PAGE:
And it’s not just a game for large groups. Games for Alzheimer’s should be played for stimulation, not for competition, and can be enjoyed by a group of two or three. Or even one (with a caregiver). Whenever possible, have children play with the older adults. Both age groups enjoy this.
She said: “We found that, for older adults, virtual-reality enhanced interactive exercise – or ‘cybercycling’ two to three times per week for 3 months – yielded greater cognitive benefit and perhaps added protection against mild cognitive impairment than a similar dose of traditional exercise.”
Dr Marie Janson, of Alzheimer’s Research UK, said: “We already know that exercise is an important way to keep body and mind healthy.
Selecting a game
Games for dementia patients should work on several levels. A board game with a colorful playing surface and objects that can be handled (cards, dice, etc.) is better than a game that does not contain these features; the more sensory stimulation the better. Many games involve a physical component, like the one Bernice is playing at the top of this page. Exercise is another component to consider in selecting a game.
And be sure to allow the patient to have a say in the selection process. A game that she played with her children when they were growing up, or one the she herself played as a child will likely hold a special attraction. That familiarity with the activity will serve to stimulate memories.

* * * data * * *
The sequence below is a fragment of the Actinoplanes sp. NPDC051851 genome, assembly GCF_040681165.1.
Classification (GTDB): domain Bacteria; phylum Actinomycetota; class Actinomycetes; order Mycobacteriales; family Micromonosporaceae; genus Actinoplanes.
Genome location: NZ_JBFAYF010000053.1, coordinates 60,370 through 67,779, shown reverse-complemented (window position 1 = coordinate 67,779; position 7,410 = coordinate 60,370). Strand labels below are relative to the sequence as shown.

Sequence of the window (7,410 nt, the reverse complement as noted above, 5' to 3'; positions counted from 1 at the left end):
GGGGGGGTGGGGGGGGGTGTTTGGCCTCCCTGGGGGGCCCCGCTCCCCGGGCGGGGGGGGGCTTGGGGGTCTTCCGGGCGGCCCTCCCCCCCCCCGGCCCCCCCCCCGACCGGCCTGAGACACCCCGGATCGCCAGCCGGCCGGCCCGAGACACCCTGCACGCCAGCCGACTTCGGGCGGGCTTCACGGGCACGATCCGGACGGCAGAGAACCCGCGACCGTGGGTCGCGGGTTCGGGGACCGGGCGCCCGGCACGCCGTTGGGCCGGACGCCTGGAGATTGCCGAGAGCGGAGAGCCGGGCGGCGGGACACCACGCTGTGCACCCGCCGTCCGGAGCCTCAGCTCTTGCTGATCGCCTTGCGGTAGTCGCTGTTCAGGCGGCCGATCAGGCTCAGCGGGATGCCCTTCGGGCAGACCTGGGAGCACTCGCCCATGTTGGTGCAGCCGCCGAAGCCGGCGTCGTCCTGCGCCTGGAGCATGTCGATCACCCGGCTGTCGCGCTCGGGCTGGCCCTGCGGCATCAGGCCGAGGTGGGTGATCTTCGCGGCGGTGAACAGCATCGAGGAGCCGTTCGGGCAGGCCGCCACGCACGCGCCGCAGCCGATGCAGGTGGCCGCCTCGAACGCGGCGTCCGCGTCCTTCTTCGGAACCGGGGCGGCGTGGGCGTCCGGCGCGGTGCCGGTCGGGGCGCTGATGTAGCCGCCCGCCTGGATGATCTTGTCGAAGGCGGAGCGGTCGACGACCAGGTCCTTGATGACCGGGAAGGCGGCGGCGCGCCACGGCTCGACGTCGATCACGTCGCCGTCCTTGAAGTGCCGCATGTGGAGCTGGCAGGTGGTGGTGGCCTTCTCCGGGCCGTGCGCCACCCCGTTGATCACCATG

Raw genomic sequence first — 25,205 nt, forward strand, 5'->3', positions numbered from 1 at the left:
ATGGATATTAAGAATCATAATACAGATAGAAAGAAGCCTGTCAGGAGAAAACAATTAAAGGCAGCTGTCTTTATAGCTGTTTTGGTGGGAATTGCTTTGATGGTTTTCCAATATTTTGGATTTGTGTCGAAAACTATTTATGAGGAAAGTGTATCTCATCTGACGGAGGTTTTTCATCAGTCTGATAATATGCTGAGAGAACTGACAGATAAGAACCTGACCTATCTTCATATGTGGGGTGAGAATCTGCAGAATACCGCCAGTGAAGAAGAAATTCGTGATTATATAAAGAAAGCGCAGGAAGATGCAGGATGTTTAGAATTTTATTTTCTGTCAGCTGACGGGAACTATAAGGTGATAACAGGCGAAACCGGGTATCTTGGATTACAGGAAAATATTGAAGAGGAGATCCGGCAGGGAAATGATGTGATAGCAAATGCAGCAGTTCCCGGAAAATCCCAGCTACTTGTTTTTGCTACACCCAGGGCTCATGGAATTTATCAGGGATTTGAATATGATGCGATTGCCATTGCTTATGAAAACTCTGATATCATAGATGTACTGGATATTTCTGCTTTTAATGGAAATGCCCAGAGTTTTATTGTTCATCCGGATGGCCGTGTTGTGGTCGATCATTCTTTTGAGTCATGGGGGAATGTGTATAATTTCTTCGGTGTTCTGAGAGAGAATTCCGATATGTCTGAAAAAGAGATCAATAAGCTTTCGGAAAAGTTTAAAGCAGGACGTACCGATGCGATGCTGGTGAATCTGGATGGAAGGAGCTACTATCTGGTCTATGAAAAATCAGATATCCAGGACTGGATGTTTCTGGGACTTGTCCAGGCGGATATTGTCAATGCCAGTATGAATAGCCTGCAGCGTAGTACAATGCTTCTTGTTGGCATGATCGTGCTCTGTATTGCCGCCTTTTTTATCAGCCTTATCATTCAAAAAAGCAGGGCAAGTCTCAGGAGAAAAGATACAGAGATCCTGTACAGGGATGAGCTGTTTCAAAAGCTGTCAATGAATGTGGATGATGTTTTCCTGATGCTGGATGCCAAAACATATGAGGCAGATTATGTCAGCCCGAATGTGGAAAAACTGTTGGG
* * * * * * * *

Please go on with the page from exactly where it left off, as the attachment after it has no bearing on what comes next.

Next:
“The results from this small study suggest that combining physical and mental exercise through exergaming could have even more beneficial effects on cognition in older adults than normal exercise alone.
“Larger and more detailed studies will be needed to get to the bottom of exactly what aspect of exergaming could be giving the benefit but the early results are very interesting.
“Although it may be unrealistic to expect people to invest in exergaming technology, the findings show that both mental and physical exercise are important in keeping our minds active in old age.
“With 820,000 people in the UK already living with dementia, and an increasingly ageing population, it is important that we invest in research into preventative strategies that could help to maintain our cognition for that little bit longer.”